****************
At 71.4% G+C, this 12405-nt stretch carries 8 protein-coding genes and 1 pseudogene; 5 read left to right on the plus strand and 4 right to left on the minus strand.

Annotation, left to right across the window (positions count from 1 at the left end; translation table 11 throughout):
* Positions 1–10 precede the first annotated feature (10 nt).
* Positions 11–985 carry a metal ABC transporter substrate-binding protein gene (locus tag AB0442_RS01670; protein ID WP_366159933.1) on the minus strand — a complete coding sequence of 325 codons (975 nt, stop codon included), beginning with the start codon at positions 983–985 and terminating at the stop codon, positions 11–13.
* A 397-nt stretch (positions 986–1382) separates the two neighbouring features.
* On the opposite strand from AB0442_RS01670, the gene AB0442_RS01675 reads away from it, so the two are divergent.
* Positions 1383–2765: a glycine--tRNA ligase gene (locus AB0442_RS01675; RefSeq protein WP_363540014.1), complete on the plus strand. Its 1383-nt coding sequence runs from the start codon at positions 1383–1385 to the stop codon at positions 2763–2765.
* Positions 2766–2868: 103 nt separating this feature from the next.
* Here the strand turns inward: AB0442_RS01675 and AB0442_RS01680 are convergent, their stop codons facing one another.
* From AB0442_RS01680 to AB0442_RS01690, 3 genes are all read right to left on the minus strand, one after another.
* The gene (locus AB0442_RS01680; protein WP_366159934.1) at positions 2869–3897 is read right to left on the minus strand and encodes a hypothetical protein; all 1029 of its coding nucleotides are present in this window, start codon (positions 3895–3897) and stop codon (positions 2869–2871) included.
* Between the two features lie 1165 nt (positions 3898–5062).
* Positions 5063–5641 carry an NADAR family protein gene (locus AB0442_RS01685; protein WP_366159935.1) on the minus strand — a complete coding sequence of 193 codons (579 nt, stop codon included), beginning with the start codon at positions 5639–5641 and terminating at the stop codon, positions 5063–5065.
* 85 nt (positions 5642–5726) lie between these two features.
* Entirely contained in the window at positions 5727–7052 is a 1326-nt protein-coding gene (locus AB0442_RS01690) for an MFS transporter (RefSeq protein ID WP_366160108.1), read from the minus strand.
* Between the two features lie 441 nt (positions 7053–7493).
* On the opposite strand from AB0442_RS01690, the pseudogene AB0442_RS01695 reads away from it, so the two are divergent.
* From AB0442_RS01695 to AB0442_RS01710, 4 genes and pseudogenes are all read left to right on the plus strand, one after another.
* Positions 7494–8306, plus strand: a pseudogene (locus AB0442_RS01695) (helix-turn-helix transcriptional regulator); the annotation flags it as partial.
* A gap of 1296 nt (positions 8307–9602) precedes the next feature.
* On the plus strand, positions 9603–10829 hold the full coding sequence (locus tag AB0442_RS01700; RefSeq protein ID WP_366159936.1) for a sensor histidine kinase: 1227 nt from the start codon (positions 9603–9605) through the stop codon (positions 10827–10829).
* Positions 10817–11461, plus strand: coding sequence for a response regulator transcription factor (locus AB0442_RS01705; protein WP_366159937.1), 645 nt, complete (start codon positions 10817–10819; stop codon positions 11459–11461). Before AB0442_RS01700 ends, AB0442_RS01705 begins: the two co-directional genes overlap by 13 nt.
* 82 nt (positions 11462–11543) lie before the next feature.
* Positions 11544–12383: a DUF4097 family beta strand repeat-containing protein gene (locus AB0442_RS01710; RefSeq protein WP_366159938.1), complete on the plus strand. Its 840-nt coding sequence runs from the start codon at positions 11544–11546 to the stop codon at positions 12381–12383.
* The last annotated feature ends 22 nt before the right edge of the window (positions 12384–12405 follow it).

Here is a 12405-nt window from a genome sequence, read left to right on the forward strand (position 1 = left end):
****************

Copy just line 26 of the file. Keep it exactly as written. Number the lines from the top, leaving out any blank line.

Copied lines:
Here is a 12405-nt window from a genome sequence, read left to right on the forward strand (position 1 = left end):